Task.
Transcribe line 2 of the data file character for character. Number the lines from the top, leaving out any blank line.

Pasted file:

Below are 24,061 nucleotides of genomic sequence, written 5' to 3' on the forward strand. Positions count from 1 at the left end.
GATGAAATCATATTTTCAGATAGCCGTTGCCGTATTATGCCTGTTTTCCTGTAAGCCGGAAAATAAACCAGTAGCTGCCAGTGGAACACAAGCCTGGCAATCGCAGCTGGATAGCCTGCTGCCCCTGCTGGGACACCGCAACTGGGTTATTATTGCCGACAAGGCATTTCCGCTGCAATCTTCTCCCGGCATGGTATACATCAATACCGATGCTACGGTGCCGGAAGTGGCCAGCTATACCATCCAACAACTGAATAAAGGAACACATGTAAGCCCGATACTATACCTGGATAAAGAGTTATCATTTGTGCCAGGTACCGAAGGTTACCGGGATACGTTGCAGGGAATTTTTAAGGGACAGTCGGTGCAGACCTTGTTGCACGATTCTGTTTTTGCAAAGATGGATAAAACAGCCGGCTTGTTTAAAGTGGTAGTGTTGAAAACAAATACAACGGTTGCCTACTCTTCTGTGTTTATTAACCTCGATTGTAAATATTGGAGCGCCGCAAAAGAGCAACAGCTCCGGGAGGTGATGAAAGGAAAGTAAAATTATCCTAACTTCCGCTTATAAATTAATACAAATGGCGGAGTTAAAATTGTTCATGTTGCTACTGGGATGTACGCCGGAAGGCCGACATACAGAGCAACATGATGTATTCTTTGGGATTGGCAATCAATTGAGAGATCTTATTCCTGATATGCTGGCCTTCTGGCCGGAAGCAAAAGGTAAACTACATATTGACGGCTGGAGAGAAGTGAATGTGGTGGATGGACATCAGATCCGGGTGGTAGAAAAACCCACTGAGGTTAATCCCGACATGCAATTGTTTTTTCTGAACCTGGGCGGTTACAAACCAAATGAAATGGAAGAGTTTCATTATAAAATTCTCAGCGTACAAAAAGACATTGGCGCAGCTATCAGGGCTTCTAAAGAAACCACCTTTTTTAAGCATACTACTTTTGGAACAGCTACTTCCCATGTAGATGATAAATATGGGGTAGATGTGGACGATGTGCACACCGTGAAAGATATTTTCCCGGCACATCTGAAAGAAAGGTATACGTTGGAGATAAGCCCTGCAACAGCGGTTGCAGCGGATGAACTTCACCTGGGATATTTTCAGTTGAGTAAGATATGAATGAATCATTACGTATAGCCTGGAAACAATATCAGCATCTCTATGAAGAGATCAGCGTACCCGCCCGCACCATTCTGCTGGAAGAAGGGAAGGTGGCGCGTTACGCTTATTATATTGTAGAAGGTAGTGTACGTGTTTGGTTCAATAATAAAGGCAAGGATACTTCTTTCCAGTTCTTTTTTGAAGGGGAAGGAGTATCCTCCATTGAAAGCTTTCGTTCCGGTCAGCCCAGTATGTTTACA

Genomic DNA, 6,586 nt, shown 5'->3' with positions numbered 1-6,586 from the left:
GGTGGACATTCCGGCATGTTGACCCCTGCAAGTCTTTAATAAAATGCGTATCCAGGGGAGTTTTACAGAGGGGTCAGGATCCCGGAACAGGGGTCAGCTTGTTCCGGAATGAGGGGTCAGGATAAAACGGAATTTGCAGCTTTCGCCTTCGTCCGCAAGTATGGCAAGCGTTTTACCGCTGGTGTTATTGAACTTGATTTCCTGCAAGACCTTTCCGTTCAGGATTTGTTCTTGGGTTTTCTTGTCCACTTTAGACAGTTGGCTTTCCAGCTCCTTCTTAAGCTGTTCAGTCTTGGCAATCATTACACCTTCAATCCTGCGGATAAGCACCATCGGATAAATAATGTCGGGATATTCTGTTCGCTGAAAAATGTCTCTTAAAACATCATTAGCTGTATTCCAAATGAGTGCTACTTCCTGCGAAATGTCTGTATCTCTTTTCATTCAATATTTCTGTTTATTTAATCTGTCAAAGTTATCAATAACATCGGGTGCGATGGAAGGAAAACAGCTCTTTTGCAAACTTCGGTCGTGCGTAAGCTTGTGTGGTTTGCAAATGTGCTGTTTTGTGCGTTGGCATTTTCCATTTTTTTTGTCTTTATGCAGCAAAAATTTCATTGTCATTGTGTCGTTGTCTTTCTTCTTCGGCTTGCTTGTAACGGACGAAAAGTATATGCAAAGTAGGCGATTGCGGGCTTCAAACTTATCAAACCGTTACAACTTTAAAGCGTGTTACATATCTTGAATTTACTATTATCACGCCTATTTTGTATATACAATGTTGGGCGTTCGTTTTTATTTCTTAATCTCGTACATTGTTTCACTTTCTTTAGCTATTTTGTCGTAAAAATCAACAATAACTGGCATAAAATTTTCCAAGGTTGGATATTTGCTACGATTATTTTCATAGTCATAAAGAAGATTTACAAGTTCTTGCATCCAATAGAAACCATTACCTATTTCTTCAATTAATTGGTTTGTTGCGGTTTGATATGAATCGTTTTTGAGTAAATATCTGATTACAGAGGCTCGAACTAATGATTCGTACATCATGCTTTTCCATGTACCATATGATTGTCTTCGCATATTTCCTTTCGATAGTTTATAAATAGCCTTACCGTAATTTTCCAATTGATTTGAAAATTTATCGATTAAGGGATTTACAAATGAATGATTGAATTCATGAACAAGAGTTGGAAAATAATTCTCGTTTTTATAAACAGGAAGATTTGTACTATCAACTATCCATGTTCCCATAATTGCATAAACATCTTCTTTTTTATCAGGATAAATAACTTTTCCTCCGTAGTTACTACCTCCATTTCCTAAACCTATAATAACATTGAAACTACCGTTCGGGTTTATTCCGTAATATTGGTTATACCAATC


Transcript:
GATGAAATCATATTTTCAGATAGCCGTTGCCGTATTATGCCTGTTTTCCTGTAAGCCGGAAAATAAACCAGTAGCTGCCAGTGGAACACAAGCCTGGCAATCGCAGCTGGATAGCCTGCTGCCCCTGCTGGGACACCGCAACTGGGTTATTATTGCCGACAAGGCATTTCCGCTGCAATCTTCTCCCGGCATGGTATACATCAATACCGATGCTACGGTGCCGGAAGTGGCCAGCTATACCATCCAACAACTGAATAAAGGAACACATGTAAGCCCGATACTATACCTGGATAAAGAGTTATCATTTGTGCCAGGTACCGAAGGTTACCGGGATACGTTGCAGGGAATTTTTAAGGGACAGTCGGTGCAGACCTTGTTGCACGATTCTGTTTTTGCAAAGATGGATAAAACAGCCGGCTTGTTTAAAGTGGTAGTGTTGAAAACAAATACAACGGTTGCCTACTCTTCTGTGTTTATTAACCTCGATTGTAAATATTGGAGCGCCGCAAAAGAGCAACAGCTCCGGGAGGTGATGAAAGGAAAGTAAAATTATCCTAACTTCCGCTTATAAATTAATACAAATGGCGGAGTTAAAATTGTTCATGTTGCTACTGGGATGTACGCCGGAAGGCCGACATACAGAGCAACATGATGTATTCTTTGGGATTGGCAATCAATTGAGAGATCTTATTCCTGATATGCTGGCCTTCTGGCCGGAAGCAAAAGGTAAACTACATATTGACGGCTGGAGAGAAGTGAATGTGGTGGATGGACATCAGATCCGGGTGGTAGAAAAACCCACTGAGGTTAATCCCGACATGCAATTGTTTTTTCTGAACCTGGGCGGTTACAAACCAAATGAAATGGAAGAGTTTCATTATAAAATTCTCAGCGTACAAAAAGACATTGGCGCAGCTATCAGGGCTTCTAAAGAAACCACCTTTTTTAAGCATACTACTTTTGGAACAGCTACTTCCCATGTAGATGATAAATATGGGGTAGATGTGGACGATGTGCACACCGTGAAAGATATTTTCCCGGCACATCTGAAAGAAAGGTATACGTTGGAGATAAGCCCTGCAACAGCGGTTGCAGCGGATGAACTTCACCTGGGATATTTTCAGTTGAGTAAGATATGAATGAATCATTACGTATAGCCTGGAAACAATATCAGCATCTCTATGAAGAGATCAGCGTACCCGCCCGCACCATTCTGCTGGAAGAAGGGAAGGTGGCGCGTTACGCTTATTATATTGTAGAAGGTAGTGTACGTGTTTGGTTCAATAATAAAGGCAAGGATACTTCTTTCCAGTTCTTTTTTGAAGGGGAAGGAGTATCCTCCATTGAAAGCTTTCGTTCCGGTCAGCCCAGTATGTTTACA